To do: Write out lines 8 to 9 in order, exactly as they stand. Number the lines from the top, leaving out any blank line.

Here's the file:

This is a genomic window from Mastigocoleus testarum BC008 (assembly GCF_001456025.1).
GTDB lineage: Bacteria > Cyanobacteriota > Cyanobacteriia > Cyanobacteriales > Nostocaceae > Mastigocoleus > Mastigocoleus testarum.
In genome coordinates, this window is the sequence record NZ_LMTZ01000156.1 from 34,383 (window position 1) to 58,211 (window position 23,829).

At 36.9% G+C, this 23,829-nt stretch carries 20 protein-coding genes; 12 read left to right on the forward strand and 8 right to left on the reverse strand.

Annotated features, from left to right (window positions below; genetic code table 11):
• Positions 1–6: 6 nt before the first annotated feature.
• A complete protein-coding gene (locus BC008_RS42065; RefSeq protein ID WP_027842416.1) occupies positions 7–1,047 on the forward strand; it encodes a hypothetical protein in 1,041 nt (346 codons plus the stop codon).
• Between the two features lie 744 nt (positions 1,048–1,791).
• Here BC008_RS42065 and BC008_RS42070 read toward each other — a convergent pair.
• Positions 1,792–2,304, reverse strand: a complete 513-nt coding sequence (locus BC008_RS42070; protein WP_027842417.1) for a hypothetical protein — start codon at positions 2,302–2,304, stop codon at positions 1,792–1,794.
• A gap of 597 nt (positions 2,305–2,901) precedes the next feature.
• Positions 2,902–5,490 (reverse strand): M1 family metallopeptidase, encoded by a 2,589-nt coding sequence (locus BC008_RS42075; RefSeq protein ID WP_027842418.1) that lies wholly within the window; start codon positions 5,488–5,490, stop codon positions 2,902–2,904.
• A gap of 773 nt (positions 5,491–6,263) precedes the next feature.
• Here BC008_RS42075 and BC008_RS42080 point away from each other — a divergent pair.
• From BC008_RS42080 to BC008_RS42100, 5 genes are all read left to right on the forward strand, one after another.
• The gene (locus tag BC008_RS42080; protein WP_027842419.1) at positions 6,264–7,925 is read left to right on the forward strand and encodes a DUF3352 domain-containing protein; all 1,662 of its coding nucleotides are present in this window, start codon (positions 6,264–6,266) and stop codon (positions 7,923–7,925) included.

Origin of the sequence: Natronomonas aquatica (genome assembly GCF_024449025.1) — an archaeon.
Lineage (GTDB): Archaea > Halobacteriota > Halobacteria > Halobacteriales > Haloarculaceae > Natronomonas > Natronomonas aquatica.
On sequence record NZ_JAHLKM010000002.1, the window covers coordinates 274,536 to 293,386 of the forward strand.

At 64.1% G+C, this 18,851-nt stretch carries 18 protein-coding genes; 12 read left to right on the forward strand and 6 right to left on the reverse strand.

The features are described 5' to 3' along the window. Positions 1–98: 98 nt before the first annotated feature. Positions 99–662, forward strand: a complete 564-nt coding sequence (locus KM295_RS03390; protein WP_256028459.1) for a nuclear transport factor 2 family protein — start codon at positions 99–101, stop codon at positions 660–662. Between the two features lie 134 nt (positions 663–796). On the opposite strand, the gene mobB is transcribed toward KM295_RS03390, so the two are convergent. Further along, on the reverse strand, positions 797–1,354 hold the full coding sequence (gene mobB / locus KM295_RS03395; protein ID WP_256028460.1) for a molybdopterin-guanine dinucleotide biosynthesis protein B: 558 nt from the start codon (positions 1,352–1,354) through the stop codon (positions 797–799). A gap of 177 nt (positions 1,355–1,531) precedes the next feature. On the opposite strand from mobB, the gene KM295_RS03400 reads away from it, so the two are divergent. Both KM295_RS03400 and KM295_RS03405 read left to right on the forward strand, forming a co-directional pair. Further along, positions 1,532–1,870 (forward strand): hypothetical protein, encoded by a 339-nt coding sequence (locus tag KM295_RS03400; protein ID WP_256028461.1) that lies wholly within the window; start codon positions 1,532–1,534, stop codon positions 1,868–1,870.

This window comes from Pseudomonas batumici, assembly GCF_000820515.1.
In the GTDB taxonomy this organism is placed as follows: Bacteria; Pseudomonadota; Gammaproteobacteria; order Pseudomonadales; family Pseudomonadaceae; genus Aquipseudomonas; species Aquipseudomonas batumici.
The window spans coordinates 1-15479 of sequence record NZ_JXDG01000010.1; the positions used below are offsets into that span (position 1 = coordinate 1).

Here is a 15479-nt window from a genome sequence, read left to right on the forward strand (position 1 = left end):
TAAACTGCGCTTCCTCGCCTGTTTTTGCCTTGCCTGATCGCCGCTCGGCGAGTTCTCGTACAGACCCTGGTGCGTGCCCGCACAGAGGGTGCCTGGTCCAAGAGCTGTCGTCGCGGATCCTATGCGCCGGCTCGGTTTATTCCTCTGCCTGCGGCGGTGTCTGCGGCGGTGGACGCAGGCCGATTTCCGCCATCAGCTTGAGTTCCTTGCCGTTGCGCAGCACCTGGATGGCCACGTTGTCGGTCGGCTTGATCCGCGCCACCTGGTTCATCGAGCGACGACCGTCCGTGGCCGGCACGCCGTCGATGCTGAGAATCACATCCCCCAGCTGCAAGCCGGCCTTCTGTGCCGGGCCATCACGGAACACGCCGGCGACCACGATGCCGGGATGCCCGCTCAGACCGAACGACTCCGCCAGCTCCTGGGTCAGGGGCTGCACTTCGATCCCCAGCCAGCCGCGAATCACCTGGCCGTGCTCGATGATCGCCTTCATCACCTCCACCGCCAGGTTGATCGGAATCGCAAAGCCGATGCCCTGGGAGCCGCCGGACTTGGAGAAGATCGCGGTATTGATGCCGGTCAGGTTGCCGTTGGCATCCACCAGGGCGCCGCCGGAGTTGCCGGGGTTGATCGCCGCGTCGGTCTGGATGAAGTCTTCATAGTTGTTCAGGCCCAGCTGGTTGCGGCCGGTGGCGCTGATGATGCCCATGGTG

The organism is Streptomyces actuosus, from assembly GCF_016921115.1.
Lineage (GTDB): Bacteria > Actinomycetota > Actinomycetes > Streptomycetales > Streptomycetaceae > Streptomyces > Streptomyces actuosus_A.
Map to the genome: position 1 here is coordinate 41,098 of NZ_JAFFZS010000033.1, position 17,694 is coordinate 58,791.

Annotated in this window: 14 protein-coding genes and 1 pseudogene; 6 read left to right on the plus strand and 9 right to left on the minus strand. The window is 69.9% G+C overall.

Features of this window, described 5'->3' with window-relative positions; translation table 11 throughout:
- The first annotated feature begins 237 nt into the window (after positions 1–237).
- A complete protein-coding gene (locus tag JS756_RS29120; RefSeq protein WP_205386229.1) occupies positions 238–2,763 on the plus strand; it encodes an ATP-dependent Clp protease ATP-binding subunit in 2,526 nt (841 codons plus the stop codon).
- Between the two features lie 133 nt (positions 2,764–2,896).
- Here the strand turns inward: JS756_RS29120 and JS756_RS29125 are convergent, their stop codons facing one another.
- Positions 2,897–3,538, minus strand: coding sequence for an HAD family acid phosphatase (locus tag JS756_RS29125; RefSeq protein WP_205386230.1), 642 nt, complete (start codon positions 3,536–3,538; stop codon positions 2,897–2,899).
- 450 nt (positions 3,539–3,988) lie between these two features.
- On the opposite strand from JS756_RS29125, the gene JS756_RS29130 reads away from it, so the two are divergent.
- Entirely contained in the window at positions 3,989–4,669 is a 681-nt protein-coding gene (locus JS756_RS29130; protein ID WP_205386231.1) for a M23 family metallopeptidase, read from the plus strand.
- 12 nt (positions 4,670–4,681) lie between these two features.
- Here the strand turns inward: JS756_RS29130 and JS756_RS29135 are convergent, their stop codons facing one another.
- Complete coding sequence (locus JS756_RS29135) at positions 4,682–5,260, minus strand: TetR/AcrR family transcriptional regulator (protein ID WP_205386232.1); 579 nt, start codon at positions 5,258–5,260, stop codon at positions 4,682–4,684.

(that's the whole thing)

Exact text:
• Between the two features lie 744 nt (positions 1,048–1,791).
• Here BC008_RS42065 and BC008_RS42070 read toward each other — a convergent pair.